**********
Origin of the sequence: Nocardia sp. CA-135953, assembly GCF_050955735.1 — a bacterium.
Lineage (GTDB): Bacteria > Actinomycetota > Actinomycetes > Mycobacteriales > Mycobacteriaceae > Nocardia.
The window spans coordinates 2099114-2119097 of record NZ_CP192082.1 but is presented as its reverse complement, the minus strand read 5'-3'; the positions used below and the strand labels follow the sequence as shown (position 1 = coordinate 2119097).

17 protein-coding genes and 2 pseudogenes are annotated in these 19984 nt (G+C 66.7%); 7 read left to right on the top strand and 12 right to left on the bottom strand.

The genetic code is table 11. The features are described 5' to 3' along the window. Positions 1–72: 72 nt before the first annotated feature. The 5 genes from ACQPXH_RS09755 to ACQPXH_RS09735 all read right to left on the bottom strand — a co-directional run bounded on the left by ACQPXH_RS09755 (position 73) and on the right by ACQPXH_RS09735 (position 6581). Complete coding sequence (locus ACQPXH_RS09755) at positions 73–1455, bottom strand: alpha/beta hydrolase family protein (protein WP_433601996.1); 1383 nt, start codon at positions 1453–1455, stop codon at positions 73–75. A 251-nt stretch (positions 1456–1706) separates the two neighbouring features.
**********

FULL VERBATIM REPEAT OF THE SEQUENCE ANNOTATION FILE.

Origin of the sequence: Nocardia sp. CA-135953, assembly GCF_050955735.1 — a bacterium.
Lineage (GTDB): Bacteria > Actinomycetota > Actinomycetes > Mycobacteriales > Mycobacteriaceae > Nocardia.
The window spans coordinates 2099114-2119097 of record NZ_CP192082.1 but is presented as its reverse complement, the minus strand read 5'-3'; the positions used below and the strand labels follow the sequence as shown (position 1 = coordinate 2119097).

17 protein-coding genes and 2 pseudogenes are annotated in these 19984 nt (G+C 66.7%); 7 read left to right on the top strand and 12 right to left on the bottom strand.

The genetic code is table 11. The features are described 5' to 3' along the window. Positions 1–72: 72 nt before the first annotated feature. The 5 genes from ACQPXH_RS09755 to ACQPXH_RS09735 all read right to left on the bottom strand — a co-directional run bounded on the left by ACQPXH_RS09755 (position 73) and on the right by ACQPXH_RS09735 (position 6581). Complete coding sequence (locus ACQPXH_RS09755) at positions 73–1455, bottom strand: alpha/beta hydrolase family protein (protein WP_433601996.1); 1383 nt, start codon at positions 1453–1455, stop codon at positions 73–75. A 251-nt stretch (positions 1456–1706) separates the two neighbouring features.